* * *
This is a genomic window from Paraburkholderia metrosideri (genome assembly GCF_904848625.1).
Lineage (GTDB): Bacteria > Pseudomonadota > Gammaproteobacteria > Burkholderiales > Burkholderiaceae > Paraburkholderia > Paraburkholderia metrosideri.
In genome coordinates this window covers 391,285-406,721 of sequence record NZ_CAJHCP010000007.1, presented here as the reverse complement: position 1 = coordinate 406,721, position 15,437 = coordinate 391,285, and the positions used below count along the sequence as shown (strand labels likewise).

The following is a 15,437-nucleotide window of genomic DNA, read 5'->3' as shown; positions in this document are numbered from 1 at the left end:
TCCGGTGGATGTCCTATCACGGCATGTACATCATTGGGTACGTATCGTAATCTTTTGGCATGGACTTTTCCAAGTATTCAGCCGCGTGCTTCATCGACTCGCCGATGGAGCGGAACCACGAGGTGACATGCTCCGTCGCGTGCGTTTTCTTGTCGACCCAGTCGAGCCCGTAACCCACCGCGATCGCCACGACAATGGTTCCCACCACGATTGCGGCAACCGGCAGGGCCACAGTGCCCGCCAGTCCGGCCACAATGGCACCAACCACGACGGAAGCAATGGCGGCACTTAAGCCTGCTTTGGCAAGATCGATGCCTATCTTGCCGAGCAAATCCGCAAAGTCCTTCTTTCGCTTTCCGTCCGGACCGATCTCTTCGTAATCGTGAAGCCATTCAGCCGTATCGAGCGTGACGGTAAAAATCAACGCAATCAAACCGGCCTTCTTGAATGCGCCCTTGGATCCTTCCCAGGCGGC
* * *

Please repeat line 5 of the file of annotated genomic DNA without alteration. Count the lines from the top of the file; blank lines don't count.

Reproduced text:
TCCGGTGGATGTCCTATCACGGCATGTACATCATTGGGTACGTATCGTAATCTTTTGGCATGGACTTTTCCAAGTATTCAGCCGCGTGCTTCATCGACTCGCCGATGGAGCGGAACCACGAGGTGACATGCTCCGTCGCGTGCGTTTTCTTGTCGACCCAGTCGAGCCCGTAACCCACCGCGATCGCCACGACAATGGTTCCCACCACGATTGCGGCAACCGGCAGGGCCACAGTGCCCGCCAGTCCGGCCACAATGGCACCAACCACGACGGAAGCAATGGCGGCACTTAAGCCTGCTTTGGCAAGATCGATGCCTATCTTGCCGAGCAAATCCGCAAAGTCCTTCTTTCGCTTTCCGTCCGGACCGATCTCTTCGTAATCGTGAAGCCATTCAGCCGTATCGAGCGTGACGGTAAAAATCAACGCAATCAAACCGGCCTTCTTGAATGCGCCCTTGGATCCTTCCCAGGCGGC